These are the stocks posting the largest moves before the bell.Market Insiderread more
Qualcomm suppressed competition in the market for cellphone chips and used its position to impose excessive licensing fees, a U.S. judged ruled.Technologyread more
Morgan Stanley caused a stir with its "bear case" scenario of $10. Now, Citi is getting in on the act.Investingread more
Treasury Secretary Steven Mnuchin is scheduled to testify before the House Financial Services Committee on Wednesday about the international financial system.Politicsread more
Target's e-commerce sales also surged 42%, as shoppers increasingly turned to its curbside pickup service for online orders, something Amazon can't offer.Retailread more
Stock markets are slowly healing from the worst of the month's trade war sell-off, and one under-the-surface indicator suggests the S&P 500 might completely recover before...Trading Nationread more
Treasury Secretary Steven Mnuchin said nothing is scheduled yet for the U.S. to go to Beijing for the next round of trade talks.Marketsread more
Homeowners are taking advantage of lower interest rates, rushing to refinance their mortgages before rates potentially turn higher again.Real Estateread more
The U.S. Justice Department's Antitrust Division staff has recommended the agency sue to block T-Mobile US's $26 billion acquisition of smaller rival Sprint, according to two...Technologyread more
Here are the biggest calls on Wall Street on WednesdayInvestingread more
Lowe's shares plummeted 8% before the bell Wednesday after the company posted mixed fiscal first-quarter results and cut its forecast for the year, as higher costs weighed on...Retailread more
U.S. import prices recorded their biggest increase in more than four years in May on rising costs of petroleum and other products, pointing to firming inflation as the drag from a strong dollar and lower oil prices fades.
The Labor Department said on Tuesday import prices increased 1.4 percent last month, the largest rise since March 2012, after an upwardly revised 0.7 percent gain in April.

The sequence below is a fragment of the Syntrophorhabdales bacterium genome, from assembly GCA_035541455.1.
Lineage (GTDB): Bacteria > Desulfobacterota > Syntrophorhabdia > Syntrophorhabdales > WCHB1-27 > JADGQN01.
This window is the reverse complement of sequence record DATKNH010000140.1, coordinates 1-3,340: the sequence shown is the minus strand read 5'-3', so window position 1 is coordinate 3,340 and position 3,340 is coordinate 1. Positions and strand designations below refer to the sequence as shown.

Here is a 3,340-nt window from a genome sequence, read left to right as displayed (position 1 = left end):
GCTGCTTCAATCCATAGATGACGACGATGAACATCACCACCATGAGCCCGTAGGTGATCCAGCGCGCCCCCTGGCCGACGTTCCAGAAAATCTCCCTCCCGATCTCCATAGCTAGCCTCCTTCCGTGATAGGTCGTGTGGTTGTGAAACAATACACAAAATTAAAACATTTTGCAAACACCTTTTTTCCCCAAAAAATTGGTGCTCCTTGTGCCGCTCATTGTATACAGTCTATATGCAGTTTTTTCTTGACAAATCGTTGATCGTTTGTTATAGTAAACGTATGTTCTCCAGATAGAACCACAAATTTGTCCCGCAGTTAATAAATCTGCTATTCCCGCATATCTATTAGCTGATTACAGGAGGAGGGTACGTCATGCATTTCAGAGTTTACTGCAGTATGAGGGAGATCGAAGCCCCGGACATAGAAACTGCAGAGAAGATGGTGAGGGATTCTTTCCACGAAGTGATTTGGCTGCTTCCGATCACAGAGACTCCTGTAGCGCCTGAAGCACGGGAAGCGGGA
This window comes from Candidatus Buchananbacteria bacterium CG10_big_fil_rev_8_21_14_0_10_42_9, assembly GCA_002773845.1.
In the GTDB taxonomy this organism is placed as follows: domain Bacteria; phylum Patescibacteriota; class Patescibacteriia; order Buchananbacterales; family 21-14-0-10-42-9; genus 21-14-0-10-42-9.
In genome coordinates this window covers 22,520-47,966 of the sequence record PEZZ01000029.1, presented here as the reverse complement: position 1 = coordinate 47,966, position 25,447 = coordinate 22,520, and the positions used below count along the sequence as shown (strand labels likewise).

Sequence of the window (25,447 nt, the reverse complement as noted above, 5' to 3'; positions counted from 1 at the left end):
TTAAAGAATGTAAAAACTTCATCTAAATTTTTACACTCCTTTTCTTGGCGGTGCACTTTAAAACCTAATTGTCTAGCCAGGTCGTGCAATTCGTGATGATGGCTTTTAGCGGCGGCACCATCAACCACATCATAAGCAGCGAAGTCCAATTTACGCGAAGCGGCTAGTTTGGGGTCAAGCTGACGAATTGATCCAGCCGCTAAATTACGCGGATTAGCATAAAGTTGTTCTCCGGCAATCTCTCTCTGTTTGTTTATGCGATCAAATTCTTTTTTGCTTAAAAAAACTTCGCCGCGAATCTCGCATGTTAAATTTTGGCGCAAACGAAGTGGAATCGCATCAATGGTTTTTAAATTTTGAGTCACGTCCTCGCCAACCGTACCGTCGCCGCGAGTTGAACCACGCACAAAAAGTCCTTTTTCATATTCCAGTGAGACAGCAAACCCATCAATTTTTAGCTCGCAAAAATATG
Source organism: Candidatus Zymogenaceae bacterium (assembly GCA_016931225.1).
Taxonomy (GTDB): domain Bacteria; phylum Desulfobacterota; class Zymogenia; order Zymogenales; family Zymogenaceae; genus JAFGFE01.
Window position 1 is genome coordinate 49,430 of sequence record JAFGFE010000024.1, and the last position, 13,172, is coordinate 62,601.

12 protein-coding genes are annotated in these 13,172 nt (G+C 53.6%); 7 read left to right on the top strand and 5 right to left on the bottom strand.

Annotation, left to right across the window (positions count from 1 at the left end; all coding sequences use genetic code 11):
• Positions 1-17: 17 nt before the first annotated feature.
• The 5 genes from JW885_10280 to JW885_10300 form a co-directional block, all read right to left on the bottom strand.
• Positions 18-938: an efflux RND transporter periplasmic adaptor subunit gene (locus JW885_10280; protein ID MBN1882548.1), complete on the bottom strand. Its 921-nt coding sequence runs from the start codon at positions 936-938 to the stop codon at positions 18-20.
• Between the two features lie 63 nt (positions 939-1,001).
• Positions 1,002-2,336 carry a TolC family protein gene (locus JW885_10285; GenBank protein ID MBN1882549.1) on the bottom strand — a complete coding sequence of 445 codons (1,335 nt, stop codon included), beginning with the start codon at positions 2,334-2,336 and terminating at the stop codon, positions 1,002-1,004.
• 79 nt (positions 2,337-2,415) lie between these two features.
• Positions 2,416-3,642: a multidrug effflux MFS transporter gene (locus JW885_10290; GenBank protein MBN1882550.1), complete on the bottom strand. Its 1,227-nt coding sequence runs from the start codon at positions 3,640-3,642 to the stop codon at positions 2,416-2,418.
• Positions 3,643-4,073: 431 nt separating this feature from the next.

Economists polled by Reuters had forecast import prices rising 0.7 percent in May after April's previously reported 0.3 percent gain. In the 12 months through May, import prices fell 5.0 percent, the smallest decline since November 2014.
The dollar's surge and a plunge in oil prices between June 2014 and December 2015 had dampened inflation. But with the dollar weakening 1.5 percent against the currencies of the United States' main trading partners this year and oil prices near $50 per barrel, that drag is starting to lift.
Last month, imported petroleum prices surged 17.4 percent, the largest increase since 1999, after rising 11.0 percent in April.
Import prices excluding petroleum rose 0.4 percent, the first monthly increase since March 2014, after being unchanged in April.
Imported food prices climbed 0.3 percent last month.
Prices for imported industrial supplies and materials excluding petroleum increased 1.6 percent, the biggest rise since February 2014.
Imported capital goods prices were unchanged, while the cost of imported automobiles increased 0.2 percent. That was the biggest gain since April 2014. Prices for imported consumer goods excluding autos edged up 0.1 percent.
The report also showed export prices jumped 1.1 percent in May, the biggest gain since March 2011, after rising 0.5 percent in April. Export prices fell 4.5 percent from a year ago, the smallest drop since December 2014.